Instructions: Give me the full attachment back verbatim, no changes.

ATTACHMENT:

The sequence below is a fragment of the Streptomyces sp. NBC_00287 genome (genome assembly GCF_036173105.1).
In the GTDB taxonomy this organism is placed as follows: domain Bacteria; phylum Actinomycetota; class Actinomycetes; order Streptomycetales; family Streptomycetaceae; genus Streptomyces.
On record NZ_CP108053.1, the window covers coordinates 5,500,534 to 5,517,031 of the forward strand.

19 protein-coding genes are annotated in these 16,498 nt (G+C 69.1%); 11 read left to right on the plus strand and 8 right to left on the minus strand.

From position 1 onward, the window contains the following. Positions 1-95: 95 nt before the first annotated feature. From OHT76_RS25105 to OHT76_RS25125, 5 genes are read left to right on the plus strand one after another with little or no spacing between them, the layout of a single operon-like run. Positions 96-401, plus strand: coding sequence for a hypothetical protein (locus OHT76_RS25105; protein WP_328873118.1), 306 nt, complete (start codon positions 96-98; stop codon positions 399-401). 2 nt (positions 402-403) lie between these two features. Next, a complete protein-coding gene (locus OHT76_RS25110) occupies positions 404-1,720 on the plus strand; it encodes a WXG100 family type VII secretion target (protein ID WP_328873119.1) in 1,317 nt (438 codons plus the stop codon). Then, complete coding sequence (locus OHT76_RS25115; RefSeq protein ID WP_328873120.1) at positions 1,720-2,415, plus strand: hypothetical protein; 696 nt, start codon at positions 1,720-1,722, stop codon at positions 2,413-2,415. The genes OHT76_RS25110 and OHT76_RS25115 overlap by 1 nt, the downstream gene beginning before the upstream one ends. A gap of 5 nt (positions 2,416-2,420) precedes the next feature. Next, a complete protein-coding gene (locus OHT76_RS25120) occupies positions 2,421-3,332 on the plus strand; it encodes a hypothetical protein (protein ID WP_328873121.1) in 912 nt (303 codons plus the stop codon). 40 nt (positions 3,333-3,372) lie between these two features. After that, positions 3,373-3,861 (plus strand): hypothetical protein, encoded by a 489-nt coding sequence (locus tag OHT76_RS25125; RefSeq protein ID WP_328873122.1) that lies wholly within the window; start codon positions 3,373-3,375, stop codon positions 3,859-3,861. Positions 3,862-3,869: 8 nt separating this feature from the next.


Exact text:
The sequence below is a fragment of the Streptomyces sp. NBC_00287 genome (genome assembly GCF_036173105.1).
In the GTDB taxonomy this organism is placed as follows: domain Bacteria; phylum Actinomycetota; class Actinomycetes; order Streptomycetales; family Streptomycetaceae; genus Streptomyces.
On record NZ_CP108053.1, the window covers coordinates 5,500,534 to 5,517,031 of the forward strand.

19 protein-coding genes are annotated in these 16,498 nt (G+C 69.1%); 11 read left to right on the plus strand and 8 right to left on the minus strand.

From position 1 onward, the window contains the following. Positions 1-95: 95 nt before the first annotated feature. From OHT76_RS25105 to OHT76_RS25125, 5 genes are read left to right on the plus strand one after another with little or no spacing between them, the layout of a single operon-like run. Positions 96-401, plus strand: coding sequence for a hypothetical protein (locus OHT76_RS25105; protein WP_328873118.1), 306 nt, complete (start codon positions 96-98; stop codon positions 399-401). 2 nt (positions 402-403) lie between these two features. Next, a complete protein-coding gene (locus OHT76_RS25110) occupies positions 404-1,720 on the plus strand; it encodes a WXG100 family type VII secretion target (protein ID WP_328873119.1) in 1,317 nt (438 codons plus the stop codon). Then, complete coding sequence (locus OHT76_RS25115; RefSeq protein ID WP_328873120.1) at positions 1,720-2,415, plus strand: hypothetical protein; 696 nt, start codon at positions 1,720-1,722, stop codon at positions 2,413-2,415. The genes OHT76_RS25110 and OHT76_RS25115 overlap by 1 nt, the downstream gene beginning before the upstream one ends. A gap of 5 nt (positions 2,416-2,420) precedes the next feature. Next, a complete protein-coding gene (locus OHT76_RS25120) occupies positions 2,421-3,332 on the plus strand; it encodes a hypothetical protein (protein ID WP_328873121.1) in 912 nt (303 codons plus the stop codon). 40 nt (positions 3,333-3,372) lie between these two features. After that, positions 3,373-3,861 (plus strand): hypothetical protein, encoded by a 489-nt coding sequence (locus tag OHT76_RS25125; RefSeq protein ID WP_328873122.1) that lies wholly within the window; start codon positions 3,373-3,375, stop codon positions 3,859-3,861. Positions 3,862-3,869: 8 nt separating this feature from the next.